Learning a new foreign language is something we all aspire to do, but always find an excuse not to — too little time, no spare cash, lack of opportunity to practice. To all those doubting learners, Babbel presents very compelling arguments.
A Berlin-bred and globally used language learning app has not only democratized the access and cost of language learning but actually built a fun and effective experience. One that teaches you to converse with other fellow humans, rather than reciting century-old adages. Proof? Recent milestone of 10 million paid subscribers and a potential €1 billion IPO in the works.
As data-obsessed brand marketers, we can never pass on the opportunity to analyze how others build a strong rapport with target audiences. So let’s see what story Babbel can tell us.
The Backstory of Building Babbel
In 2007, Thomas Holl was nagging his friend Lorenz Hein to find some online app for learning Spanish. But a cursory scan over Google results proved otherwise — there was nada bueno. Just some textbooks, CDs/DVDs, and a bunch of private teachers, listing their services online. That got Thomas Holl thinking: why can’t I build that app?
Since then, Babbel underwent several iterations, morphing from an online course, to an e-learning portal, and then a sleek mobile app.
But one idea remains a pillar to the company’s product: there is not a "one-size-fits-all" approach to language learning. People have different linguistics backgrounds and learning preferences to account for.
As Holl explained in a BBC interview: “A Spaniard should be able to gain fluency in Italian quicker than a Swede, because Spanish and Italian have a lot in common as Romance languages related to Latin.”
Babbel's team spent a lot of time doing segmented consumer research and comparing notes across geographies. Based on that data, they created a signature roaster of online classes. All are designed for specific use cases (e.g. travel) and adapted to the learner’s background. Course content for Germans learning French is slightly different than one showed to Spaniards.
The brand’s rigorous investment in customer intelligence paid off. Last year, sales in the US and German-speaking markets boomed by 200%. Babbel capitalized on the pandemic-prompted trend of self-education we all jumped on. Moreover, the team saw a nice spike in corporate subscriptions to their B2B platform. Babbel for Business revenues doubled YoY too.
However, Babbel's success goes beyond favorable market conditions. The brand also has a strong understanding of its core target audiences — their needs, preferences, and pet peeves. They pack this knowledge into compelling brand differentiators, sinking in consumers minds’ like a hot choco sauce into a pair of new white jeans.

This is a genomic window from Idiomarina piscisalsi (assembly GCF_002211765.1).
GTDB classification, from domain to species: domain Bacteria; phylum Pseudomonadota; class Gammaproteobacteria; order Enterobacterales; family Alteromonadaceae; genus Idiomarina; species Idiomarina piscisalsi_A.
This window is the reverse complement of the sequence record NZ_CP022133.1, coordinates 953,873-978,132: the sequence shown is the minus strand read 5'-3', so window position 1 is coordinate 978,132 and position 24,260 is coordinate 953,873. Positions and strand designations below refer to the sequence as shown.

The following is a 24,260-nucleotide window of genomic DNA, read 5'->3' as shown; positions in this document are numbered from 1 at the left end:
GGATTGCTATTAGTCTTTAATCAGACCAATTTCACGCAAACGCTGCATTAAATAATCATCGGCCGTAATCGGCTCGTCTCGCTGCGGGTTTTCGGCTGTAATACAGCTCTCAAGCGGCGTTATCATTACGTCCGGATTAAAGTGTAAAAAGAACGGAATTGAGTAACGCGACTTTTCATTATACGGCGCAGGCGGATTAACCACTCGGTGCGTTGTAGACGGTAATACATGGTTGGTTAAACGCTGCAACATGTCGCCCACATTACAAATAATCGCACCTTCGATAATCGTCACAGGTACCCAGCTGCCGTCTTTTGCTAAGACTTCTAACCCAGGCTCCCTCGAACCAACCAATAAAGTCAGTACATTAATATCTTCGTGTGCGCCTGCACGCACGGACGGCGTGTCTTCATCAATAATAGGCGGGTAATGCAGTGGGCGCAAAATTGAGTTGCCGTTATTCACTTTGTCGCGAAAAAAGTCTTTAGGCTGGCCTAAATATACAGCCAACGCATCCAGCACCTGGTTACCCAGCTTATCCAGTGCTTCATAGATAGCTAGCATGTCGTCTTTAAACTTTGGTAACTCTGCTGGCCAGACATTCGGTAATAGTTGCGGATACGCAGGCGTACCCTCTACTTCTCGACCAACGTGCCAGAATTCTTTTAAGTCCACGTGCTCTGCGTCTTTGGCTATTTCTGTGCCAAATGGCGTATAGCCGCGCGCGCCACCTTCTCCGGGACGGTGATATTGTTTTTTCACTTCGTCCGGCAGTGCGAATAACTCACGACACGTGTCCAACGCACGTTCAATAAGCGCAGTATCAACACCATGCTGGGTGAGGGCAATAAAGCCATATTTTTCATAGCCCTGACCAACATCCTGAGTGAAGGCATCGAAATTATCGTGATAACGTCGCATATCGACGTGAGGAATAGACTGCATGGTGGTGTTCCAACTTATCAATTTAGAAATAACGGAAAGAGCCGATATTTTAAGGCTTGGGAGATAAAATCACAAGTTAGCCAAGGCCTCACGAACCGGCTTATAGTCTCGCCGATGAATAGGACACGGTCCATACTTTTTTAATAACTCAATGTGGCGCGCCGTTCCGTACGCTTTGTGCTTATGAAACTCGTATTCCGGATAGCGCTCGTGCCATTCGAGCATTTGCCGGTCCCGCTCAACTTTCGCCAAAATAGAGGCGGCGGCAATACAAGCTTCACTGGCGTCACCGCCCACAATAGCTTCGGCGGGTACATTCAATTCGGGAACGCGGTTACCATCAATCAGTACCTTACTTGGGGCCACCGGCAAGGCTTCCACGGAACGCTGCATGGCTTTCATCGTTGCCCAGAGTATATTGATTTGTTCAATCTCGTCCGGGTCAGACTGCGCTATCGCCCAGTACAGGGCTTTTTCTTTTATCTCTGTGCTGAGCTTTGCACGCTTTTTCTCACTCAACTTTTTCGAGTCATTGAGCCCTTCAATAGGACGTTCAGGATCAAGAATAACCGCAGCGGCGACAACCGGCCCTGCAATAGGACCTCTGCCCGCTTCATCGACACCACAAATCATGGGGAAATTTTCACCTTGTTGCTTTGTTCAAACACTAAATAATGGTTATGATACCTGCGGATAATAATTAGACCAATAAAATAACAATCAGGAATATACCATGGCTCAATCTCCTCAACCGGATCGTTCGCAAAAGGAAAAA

So what conversations happen around Babbel and how do they steer them? Using our brand tracking software, we analyzed Babbel through the lens of customer brand associations.
Why Measure and Moderate Brand Associations
Brand associations are characteristics customers retain about your brand. Think funky attributes, personality, emotions, and overall vibe you present to the world. Deloitte found 62% of consumers feel they have a relationship with a brand. About the same number (60%) also use emotional language to describe their connection with long-loved brands.
By developing positive brand associations, you plant emotional anchors within your target audiences. These, in turn, give them a good reason-to-buy and recommend. Mostly, brand associations come into play at the consideration and preference stages of the brand funnel.
Babbel, for instance, shares the same turf with freemiums apps such as Duolingo app, a bunch of similar paid online platforms and apps such as Rosetta Stone and Memrise, plus online language exchange platforms like italki and Lingoda pairing online tutors with students.
All of these brands share a similar value proposition. Yet, each has a set of strong brand differentiators and brand identity, making them more competitive. Using our software, we found that among general populations, Babbel has cultivated the following brand associations:
Alright, but how did Babebel arrive at these results? And what other brands in the space can do to spark the right conversations too? Let’s dig in.
Your Product Will Impact the Brand Associations
Starting with the obvious: if you are selling a substandard product or service, you cannot force desirable brand associations down your customers' throats.
But there are no universally perfect products either, right? What smart brand marketers focus on instead is determining the perfect buyer for what you are selling.
Goop is a prime example of a brand selling all-sorts of arguably useless lifestyle gizmos at a price. Nonetheless, the brand has a raving community of fans, oblivious to Gwyneth Paltrow’s lifestyle goofs. How so? Because Goop is good at pitching their products to perceptive audiences and ignoring everyone else.
In the case of Babbel, the company also has a clear-cut brand agenda: “making complicated simple”. They are obsessed with accessibility and curate the brand assets accordingly. And this works:
Babbel mobile app has a 4.55 rating on Google Play, based on 450,000+ reviews.
Their overall product rating is 4.6 on Trustpilot, based on 17,000+ reviews.
Most people comment on the ease of getting started with Babbel. During onboarding, new users are asked to add their age, native language, the reason for learning a new language and then select their proficiency level. The app will personalize the content accordingly and you are ready to roll.